Posts Tagged ‘Being a fan’

Months ago I wrote a blog about How To Support Your Band and I was pretty content after I did.  Maybe even a little smug. I felt pretty darn good about giving some solid tips on how to help out those hard working musicians in their quest to become the next big thing.  Since then I’ve wondered why some super-talented favorites (cough, cough Dreamers, Coast Modern) aren’t picking up traffic at a lightning pace like they deserve.  They’re creating solid music, pounding the pavement on tour, being adorable in fan pictures, and engaging regularly in the Twitterverse.  And while they’re picking up a steady following along the way, I worry the world is still missing out.

Sure, some of it is luck where Oprah picks them as her favorite thing.  Lightening in a bottle if they’re featured on a crazy video that goes viral.  Or maybe they scored a deal with the Devil? Obviously Twenty-One Pilots must have sold their souls to go from people saying “Twenty what?” to sold out stadiums seemingly overnight.  Since there really isn’t a way to quantify selling your soul, I’ve tried to look a little harder at what works towards a band’s success.  After considering the band’s efforts, I turned the microscope onto my brethren — Fans.  And when I did, I have to say I saw some apathy and selfishness.

Don’t get me wrong out there, Fans.  I love you.  I love you like no other kind of love in this world.  You have a passion so deep the darkest oceans can’t compare to your band commitment.  However, what do you do with this love?  Do you picket the streets with their new album release?  Cold call strangers to try out their latest single?  Stand outside the local mall and hawk digital downloads?  Nope, I didn’t think so.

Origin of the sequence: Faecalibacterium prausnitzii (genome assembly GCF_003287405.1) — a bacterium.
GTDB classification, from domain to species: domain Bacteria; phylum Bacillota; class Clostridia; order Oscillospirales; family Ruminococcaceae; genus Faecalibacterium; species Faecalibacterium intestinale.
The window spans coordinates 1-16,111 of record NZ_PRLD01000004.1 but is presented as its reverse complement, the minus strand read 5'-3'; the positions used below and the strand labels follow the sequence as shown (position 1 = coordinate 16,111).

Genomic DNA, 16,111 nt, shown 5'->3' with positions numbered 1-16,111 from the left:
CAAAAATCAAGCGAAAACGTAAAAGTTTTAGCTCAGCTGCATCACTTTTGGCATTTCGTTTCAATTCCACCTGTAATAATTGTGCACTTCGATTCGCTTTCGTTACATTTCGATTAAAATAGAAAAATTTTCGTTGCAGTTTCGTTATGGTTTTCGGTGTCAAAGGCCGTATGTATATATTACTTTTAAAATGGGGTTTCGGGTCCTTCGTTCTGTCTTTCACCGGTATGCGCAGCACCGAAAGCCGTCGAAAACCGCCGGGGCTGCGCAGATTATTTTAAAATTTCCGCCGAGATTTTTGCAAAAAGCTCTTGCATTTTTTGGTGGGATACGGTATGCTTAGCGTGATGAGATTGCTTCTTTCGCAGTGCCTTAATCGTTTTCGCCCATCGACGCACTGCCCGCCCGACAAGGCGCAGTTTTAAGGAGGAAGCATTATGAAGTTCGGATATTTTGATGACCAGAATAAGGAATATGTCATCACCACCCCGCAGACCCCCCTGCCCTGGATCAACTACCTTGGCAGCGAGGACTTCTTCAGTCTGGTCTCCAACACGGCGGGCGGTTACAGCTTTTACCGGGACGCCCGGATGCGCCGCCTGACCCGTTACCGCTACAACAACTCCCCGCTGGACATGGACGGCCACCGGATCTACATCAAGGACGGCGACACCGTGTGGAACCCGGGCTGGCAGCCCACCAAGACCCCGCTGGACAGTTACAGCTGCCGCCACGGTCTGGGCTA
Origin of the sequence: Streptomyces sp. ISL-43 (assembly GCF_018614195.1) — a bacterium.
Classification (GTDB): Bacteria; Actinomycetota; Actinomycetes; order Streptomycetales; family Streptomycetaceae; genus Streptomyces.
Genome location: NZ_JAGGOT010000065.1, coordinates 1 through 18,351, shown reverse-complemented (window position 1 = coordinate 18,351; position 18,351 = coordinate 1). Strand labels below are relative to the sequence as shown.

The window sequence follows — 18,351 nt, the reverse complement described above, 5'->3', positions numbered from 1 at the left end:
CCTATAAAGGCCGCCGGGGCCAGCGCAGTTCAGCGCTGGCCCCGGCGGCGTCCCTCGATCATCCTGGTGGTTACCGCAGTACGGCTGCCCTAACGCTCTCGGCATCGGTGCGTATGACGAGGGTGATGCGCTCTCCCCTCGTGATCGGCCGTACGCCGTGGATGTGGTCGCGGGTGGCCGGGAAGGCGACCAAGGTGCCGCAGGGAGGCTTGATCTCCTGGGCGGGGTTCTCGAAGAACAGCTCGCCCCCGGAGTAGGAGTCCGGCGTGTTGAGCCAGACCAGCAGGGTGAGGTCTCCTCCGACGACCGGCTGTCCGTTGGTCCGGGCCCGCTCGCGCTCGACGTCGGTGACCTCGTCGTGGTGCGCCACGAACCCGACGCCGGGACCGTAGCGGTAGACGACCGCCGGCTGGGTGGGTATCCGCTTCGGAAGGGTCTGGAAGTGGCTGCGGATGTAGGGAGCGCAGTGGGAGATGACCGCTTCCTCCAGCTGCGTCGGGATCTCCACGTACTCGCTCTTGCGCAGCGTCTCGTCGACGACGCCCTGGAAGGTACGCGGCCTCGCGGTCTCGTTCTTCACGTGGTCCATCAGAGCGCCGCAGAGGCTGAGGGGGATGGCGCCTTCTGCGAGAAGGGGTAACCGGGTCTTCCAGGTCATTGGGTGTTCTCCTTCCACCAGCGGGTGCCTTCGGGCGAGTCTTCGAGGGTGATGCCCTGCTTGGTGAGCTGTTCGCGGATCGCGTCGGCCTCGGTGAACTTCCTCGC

That’s the thing.  As fans, we bask in our own love.  You may tell friends in passing they should give your new band a shot.  You might even put a sticker on your car and get a question or two at the gas station that you happily answer with over-information.  But we rarely step outside our comfort zone to really support the bands we adore.  Maybe we’re scared. What if they get so big they won’t love us back? Oh, dear fan, that’s a risk we all take.  And honestly, it will happen.  But our selfishness shouldn’t stop us from helping our favorite musician taste success.  (Hint, this is how more music gets made.)  Or maybe it’s because we feel too small to really make a difference.  We don’t have the same platform when we only have 72 Twitter followers.  (Hey if you’re on Twitter, congratulate yourself.  Bestie still can’t figure it out.)

You’d be surprised the difference you can make when you really put some work into it.  Don’t know where to start?  Here are some tips on how to help be a great fan to your band:

Tweet, Facebook, Instragram, YouTube, or Snapchat the shit out of their releases.